Whether you’re a business that holds sensitive information regarding individuals, or from an individual perspective, it is important to know the risks associated with having your personal data compromised. Of course, the consequences of stolen financial and medical records are fairly evident, but with the rise of sophisticated ransomware and malware techniques, criminals can embed themselves on your computer and commit serious crimes identity theft that you may not even be covered by in your insurance.

What to do about it

Firstly, look into how you’re currently protected on an insurance and a digital level and make the appropriate changes. Contact your bank and talk about options to protect your credit card online and fully understand their policies if your details are compromised. Shop around – protection isn’t standardized and different financial companies will offer different types of protection. That goes for your medical insurance also, contact your provider and get a clear understanding of what will happen if there is some kind of breach.

Then it’s time to look into your cybersecurity. Cyber criminals have gone from strength to strength in recent years so it is imperative to update your security and ensure the settings don’t ever have it sitting in an idle state. It’s also an excellent idea to look into password storage facilities like LastPass that enable you to have a different password on websites, particularly those you are sharing sensitive information with. Opt for a two-step verification process on any website that has it and use different security questions on different websites, where they are offered.

Data breach can have far-reaching and long-lasting effects on both individuals and companies. Put simply, the only way to combat this kind of criminal activity, as a citizen and as an SME or SMB, is through protection. For businesses, this involves a strategic data loss protection plan, as well as a crisis management plan if the worst happens and sensitive information, particularly that of individuals, gets into the wrong hands. For both businesses and individuals, computer security and prevention techniques when it comes to websites where your data could be compromised, are essential to mitigating the life-changing risk of a data breach.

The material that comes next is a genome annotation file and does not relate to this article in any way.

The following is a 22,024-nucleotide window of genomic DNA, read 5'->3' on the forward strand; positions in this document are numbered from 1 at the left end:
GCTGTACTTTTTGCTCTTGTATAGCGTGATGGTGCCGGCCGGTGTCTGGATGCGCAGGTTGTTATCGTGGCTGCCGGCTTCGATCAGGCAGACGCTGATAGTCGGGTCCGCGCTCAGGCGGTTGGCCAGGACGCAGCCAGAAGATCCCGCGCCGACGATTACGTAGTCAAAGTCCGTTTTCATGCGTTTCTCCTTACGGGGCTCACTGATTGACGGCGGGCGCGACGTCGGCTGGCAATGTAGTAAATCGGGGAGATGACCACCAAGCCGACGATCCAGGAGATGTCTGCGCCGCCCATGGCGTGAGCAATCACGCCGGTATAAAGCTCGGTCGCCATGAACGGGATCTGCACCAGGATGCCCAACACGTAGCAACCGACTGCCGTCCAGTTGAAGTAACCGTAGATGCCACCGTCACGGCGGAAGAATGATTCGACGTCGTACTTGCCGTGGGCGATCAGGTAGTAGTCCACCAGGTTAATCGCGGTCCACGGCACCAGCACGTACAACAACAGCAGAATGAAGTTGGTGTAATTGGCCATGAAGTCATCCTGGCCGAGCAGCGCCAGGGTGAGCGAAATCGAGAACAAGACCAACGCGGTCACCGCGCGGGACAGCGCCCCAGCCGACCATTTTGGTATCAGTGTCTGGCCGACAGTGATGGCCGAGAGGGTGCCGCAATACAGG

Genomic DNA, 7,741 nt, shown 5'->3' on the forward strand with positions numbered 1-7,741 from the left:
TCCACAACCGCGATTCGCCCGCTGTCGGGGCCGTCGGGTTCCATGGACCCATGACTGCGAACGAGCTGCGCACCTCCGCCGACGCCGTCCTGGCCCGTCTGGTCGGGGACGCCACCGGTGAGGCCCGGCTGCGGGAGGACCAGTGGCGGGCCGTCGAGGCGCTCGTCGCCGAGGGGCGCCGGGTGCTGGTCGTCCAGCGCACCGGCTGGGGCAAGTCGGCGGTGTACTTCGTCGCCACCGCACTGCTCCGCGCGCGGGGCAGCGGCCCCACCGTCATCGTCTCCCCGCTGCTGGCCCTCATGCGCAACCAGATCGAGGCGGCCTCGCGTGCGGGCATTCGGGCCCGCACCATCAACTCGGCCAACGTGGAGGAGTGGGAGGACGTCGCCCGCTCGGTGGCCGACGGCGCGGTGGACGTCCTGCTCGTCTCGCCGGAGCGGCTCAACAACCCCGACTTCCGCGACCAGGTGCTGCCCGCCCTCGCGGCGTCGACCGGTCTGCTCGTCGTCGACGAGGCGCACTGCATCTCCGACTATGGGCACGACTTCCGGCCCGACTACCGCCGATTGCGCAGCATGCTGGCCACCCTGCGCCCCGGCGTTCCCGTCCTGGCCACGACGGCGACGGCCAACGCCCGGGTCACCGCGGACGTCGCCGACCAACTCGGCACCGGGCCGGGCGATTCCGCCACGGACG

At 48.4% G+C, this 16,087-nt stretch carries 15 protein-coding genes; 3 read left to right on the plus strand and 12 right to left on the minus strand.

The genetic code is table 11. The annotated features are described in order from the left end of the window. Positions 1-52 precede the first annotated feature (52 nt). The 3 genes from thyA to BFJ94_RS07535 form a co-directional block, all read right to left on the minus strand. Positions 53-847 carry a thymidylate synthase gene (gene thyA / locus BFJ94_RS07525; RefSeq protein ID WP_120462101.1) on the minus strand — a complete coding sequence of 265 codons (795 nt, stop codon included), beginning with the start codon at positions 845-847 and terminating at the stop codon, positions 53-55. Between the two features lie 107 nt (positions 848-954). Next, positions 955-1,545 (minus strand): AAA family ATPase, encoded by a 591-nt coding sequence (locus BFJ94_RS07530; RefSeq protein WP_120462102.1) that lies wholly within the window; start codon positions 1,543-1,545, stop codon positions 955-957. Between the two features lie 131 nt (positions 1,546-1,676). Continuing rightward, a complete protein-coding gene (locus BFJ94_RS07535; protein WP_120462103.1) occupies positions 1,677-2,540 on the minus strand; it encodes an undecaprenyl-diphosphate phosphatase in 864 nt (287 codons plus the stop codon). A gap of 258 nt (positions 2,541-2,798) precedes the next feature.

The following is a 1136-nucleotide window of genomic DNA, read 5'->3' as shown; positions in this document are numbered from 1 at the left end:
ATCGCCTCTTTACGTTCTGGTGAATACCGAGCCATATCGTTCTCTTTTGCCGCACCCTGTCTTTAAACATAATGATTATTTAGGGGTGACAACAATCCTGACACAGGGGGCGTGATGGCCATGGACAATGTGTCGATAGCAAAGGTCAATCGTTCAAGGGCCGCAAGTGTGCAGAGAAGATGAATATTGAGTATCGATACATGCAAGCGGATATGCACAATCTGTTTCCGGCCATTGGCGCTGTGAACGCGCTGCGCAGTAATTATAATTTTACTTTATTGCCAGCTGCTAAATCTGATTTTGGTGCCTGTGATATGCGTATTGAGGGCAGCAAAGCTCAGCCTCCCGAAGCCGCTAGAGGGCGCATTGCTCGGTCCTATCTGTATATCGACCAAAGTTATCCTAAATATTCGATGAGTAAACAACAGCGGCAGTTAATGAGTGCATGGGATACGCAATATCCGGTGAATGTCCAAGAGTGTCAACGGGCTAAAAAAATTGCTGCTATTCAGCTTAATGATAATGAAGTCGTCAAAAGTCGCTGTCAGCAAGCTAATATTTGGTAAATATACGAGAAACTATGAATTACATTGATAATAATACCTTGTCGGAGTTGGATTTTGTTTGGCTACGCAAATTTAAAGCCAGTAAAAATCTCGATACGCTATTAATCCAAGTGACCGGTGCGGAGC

Top Breaches in Retail in 2015 -2016

This week, we will continue with the topic of data breaches in retail.

Study Findings

A study on data breaches in retail, conducted by Vormetric, revealed the following key findings:

  1. 93% retailers believe that their organization is susceptible to insider threats.
  2. 48% retailers have either had a data breach or did not meet compliance audit in the last one year.
  3. 77% retailers said that “diligently following up on compliance requirements and making implementation of those requirements mandatory” can easily thwart insider threats.

Examples

In order to emphasize on the vulnerability of retail to data loss, let us look at four examples where sensitive information was compromised because of a breach (caused by external and/or internal factors).

  1. Target – Although this incident impacted Target retail stores in November-December 2014, it is worth mentioning as it has been deemed as one of the most expensive breaches in the history of retail industry. Almost 70 million customers had their personal and payment card information stolen. The hackers had installed malware software on POS terminals. The breach cost Target more than US$ 3.6 billion.
  1. CVS/ Walgreens – July 2015 saw a credit card breach where CVS, Walgreens came into the grip of malicious hackers. The pharmacies had to halt their online photo service in the wake of credit card theft.
  1. CVS – In July 2015, a pharmacy technician passed about 100 customer records between May 2013 and April 2015 to her property manager, who in turn, used this unauthorized information to apply for loans and credit cards.
  1. Bed, Bath and Beyond – In September 2015, the retailer reported that an employee had stolen some customers’ credit card information with the intention to misuse it.

Reasons Why Retail is Different

There are many reasons that make retail different from other sectors, which also results in the need to implement a unique vertical-specific solution rather than a cookie-cutter solution.

  1. Volume of Credit Card Transactions

In retail, majority of payments are conducted using credit cards, making the sector highly vulnerable to breaches.

  1. High Employee Turnover

Retail has a very high employee turnover. Employees fall into various categories – part time, full time, seasonal – and keep on moving quickly between departments, locations and across other employers. This makes employee training and monitoring very challenging, resulting in higher risk of breaches by insiders intentionally or accidentally.

  1. Physical Security of Payment Endpoints